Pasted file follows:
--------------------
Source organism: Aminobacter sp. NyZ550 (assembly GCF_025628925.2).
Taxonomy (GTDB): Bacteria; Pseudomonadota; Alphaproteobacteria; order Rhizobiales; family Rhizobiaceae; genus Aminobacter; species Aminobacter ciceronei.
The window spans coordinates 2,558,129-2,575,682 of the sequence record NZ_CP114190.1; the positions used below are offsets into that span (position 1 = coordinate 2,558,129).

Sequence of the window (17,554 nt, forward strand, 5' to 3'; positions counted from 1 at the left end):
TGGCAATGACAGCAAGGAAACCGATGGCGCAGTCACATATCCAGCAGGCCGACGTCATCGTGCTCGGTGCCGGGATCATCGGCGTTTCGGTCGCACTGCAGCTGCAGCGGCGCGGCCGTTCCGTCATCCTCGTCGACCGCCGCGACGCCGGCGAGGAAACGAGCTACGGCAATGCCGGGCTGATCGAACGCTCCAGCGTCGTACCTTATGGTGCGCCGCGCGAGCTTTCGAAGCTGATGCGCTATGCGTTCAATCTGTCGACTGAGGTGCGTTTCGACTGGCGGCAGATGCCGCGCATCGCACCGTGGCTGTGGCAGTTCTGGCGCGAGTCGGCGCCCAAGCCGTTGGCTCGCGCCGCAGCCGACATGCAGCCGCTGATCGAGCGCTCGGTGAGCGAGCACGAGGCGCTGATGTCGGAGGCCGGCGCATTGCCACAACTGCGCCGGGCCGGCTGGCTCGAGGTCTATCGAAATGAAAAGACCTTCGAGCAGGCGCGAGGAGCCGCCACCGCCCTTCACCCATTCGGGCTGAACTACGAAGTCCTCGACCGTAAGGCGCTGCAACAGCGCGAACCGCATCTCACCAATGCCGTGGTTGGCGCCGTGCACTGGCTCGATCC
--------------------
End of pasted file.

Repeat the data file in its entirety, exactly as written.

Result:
Source organism: Aminobacter sp. NyZ550 (assembly GCF_025628925.2).
Taxonomy (GTDB): Bacteria; Pseudomonadota; Alphaproteobacteria; order Rhizobiales; family Rhizobiaceae; genus Aminobacter; species Aminobacter ciceronei.
The window spans coordinates 2,558,129-2,575,682 of the sequence record NZ_CP114190.1; the positions used below are offsets into that span (position 1 = coordinate 2,558,129).

Sequence of the window (17,554 nt, forward strand, 5' to 3'; positions counted from 1 at the left end):
TGGCAATGACAGCAAGGAAACCGATGGCGCAGTCACATATCCAGCAGGCCGACGTCATCGTGCTCGGTGCCGGGATCATCGGCGTTTCGGTCGCACTGCAGCTGCAGCGGCGCGGCCGTTCCGTCATCCTCGTCGACCGCCGCGACGCCGGCGAGGAAACGAGCTACGGCAATGCCGGGCTGATCGAACGCTCCAGCGTCGTACCTTATGGTGCGCCGCGCGAGCTTTCGAAGCTGATGCGCTATGCGTTCAATCTGTCGACTGAGGTGCGTTTCGACTGGCGGCAGATGCCGCGCATCGCACCGTGGCTGTGGCAGTTCTGGCGCGAGTCGGCGCCCAAGCCGTTGGCTCGCGCCGCAGCCGACATGCAGCCGCTGATCGAGCGCTCGGTGAGCGAGCACGAGGCGCTGATGTCGGAGGCCGGCGCATTGCCACAACTGCGCCGGGCCGGCTGGCTCGAGGTCTATCGAAATGAAAAGACCTTCGAGCAGGCGCGAGGAGCCGCCACCGCCCTTCACCCATTCGGGCTGAACTACGAAGTCCTCGACCGTAAGGCGCTGCAACAGCGCGAACCGCATCTCACCAATGCCGTGGTTGGCGCCGTGCACTGGCTCGATCC